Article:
In the late nineties, physician Steven Bratman noticed an increasing number of Americans becoming so obsessed with healthy eating that a paradox emerged: their focus on certain foods became unhealthy as they eliminated more and more foods from their diet; simultaneously they increased their anxiety and experienced social isolation due to a fear of swallowing “impure” foods. He coined this condition orthorexia nervosa.
I’ve known people with this condition; it essentially goes like this: you read an article stating meat is toxic, then decide to cut meat out of your diet. After which you discover an Ayurvedic rant against nightshades, so tomatoes, eggplant, and a variety of peppers are out. And oh, garlic and other root plants and vegetables stoke a mysterious “inner fire,” creating agitation and restlessness during meditation, so they too must be abandoned. After watching the false claim in “What the Health” that eggs are as deadly as cigarettes, you stop eating one of the healthiest foods on the planet. On and on restrictions add up until you’re subsisting (barely) on one or two foods.
This psychological disorder exists on a spectrum. Vegans are careful not to consume animal products, so elimination is required. But the range of potential foods they can eat is widespread. While vegans can be orthorexic, it is often prevalent in “counting” diets, in which you incessantly keep track of the percentage of carbohydrates versus fats and protein, for example.
The ketogenic diet is one such example. While I’ve written positively about this diet, and many studies confirm its efficacy for weight loss, longevity, and cardiovascular health, there is always the danger of slipping into an orthorexic state of mind. I’ve witnessed people starting out with ketogenic diets treat gluten like the world’s most dangerous toxin. Restriction of carbs should not result in the complete avoidance of them.
Yet that’s how the brain is designed: the emotional and physical high we get when changing our diet is correlated with advocacy, often to the point of blind devotion. I’ve personally had success with a ketogenic-like diet; cutting down on carbs has served me well. This does get tricky when eating out, however.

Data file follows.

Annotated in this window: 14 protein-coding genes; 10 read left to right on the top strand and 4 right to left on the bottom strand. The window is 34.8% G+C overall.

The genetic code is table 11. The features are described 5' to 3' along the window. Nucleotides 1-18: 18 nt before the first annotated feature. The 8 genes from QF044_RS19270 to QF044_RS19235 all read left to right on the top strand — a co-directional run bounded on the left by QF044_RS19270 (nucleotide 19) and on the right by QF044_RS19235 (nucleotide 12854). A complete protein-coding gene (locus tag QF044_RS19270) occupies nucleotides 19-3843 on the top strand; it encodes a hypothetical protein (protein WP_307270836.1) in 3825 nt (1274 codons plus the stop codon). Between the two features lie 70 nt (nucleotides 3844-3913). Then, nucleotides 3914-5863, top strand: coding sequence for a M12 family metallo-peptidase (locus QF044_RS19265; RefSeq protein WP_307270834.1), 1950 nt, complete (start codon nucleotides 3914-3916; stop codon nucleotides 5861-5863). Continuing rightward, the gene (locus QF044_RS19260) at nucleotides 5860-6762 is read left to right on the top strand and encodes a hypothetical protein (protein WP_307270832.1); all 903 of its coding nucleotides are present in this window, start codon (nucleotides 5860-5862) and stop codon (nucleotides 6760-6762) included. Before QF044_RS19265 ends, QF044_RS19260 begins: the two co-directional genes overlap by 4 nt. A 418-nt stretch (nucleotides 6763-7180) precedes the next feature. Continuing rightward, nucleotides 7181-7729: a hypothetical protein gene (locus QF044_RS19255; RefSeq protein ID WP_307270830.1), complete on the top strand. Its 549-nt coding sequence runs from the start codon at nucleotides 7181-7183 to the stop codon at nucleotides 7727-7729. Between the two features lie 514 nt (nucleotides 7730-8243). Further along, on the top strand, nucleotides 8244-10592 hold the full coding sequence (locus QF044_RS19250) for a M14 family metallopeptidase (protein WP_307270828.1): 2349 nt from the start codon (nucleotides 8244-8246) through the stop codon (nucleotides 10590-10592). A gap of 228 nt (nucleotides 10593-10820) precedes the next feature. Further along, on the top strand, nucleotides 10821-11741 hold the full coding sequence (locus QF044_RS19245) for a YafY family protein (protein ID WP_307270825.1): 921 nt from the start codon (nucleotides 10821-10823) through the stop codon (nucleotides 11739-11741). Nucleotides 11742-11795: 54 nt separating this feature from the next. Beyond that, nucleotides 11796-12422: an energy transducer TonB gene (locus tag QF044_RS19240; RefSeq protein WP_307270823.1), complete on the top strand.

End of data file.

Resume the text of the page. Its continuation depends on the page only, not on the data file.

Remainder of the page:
Restaurants cater to our addictive habits, which often means sugar in places you’d never expect it. “Healthy” takes on entirely new definitions when you leave the cooking to others. But even at fast food restaurants, it’s possible to cut down on carbs, especially as more chains are catering to low-carb and Paleo diets. A few examples:
While fried chicken is delicious, it is cooked in vegetable oils heated to a dangerous temperature; it’s also covered in breading, which brings the carb level up to 8-11 grams of carbs per piece. By contrast, all of the grilled chicken offerings have no carbs. Leave the biscuits behind, obviously.
One of the great things about the Chipotle model is the build-your-own mentality, which gives you more control of what goes into your meal. Their site even offers a nutrition calculator.
For keto fans, choose the burrito bowl instead of burrito or tacos. Avoid sofritas (nine grams carbs per serving) and add the chicken or carnitas for no carbs and maximum fat. The fajita vegetables are your fillings, at five grams of carbs; the rice is between 36 and 40, while beans are just over half of that. Choose the cheese over the queso, which has one gram of carbs instead of four; avoid the roasted chili-corn salsa, which has 16 grams of carbs. In fact, pass on all of the extras, except maybe the guacamole, which at eight grams of carbs and 22 grams of fat is your best bet.
While the fanaticism associated with this California staple is a bit much for me—it’s a decent burger, but the cult status is overwhelming—the beloved chain is known for its not-so-secret secret menu.
For those following keto, Protein Style is your go-to. That’s your burger style wrapped in lettuce. I’d caution against the uber-popular Animal Style, though, as that double dose of Thousand Island spread is going to double your sugar intake, though to what degree is uncertain given that it’s a secret sauce.
As a Jersey native, I’m no stranger to subs, though in all honesty I never came across a Jersey Mike’s while I lived there. We were loyal to our local businesses in this regard. While the concept of a “sub in a tub” might have been blasphemy during my childhood, this chain was the first to introduce it into the popular lexicon. For keto fans, it’s the way to go. A regular wheat BLT has 65 grams of carbs; putting it in a tub means you’re down to six grams. Make sure to slather on mayonnaise, as those two extra grams of carbs are worth the doubling of your fat intake. As with everywhere else, watch the spread additions, as the sugar content ticks up quickly.
Well, good luck. I mean, bacon, eggs, sausage links—pretty easy to eat keto in this chain. But why would you go to IHOP for eggs? Three buttermilk pancakes equal 57 grams of carbs.
The Cinn-A-Stack—does anyone really eat these?—is 127 grams, three above the Bananas Foster Brioche French Toast. The crepes—yeah, ixnay those as well. There is a long list of 2 x 2 x 2 options with eggs and meat, which is your saving grace if you ever find yourself stuck inside of an IHOP.
Just get an Americano. In every other situation, either drink or food (save straight espresso), you’re in trouble. One crafty blogger mentioned that she enjoys the bacon, egg, and cheese on a bun; she asks the barista to serve it open-faced so that she can eat the middle and discard the bread. Unless you’re in an absolutely pinch for time, however, go somewhere else for breakfast. I mean, microwaved eggs?
Derek Beres is the author of Whole Motion and creator of Clarity: Anxiety Reduction for Optimal Health. Based in Los Angeles, he is working on a new book about spiritual consumerism. Stay in touch on Facebook and Twitter.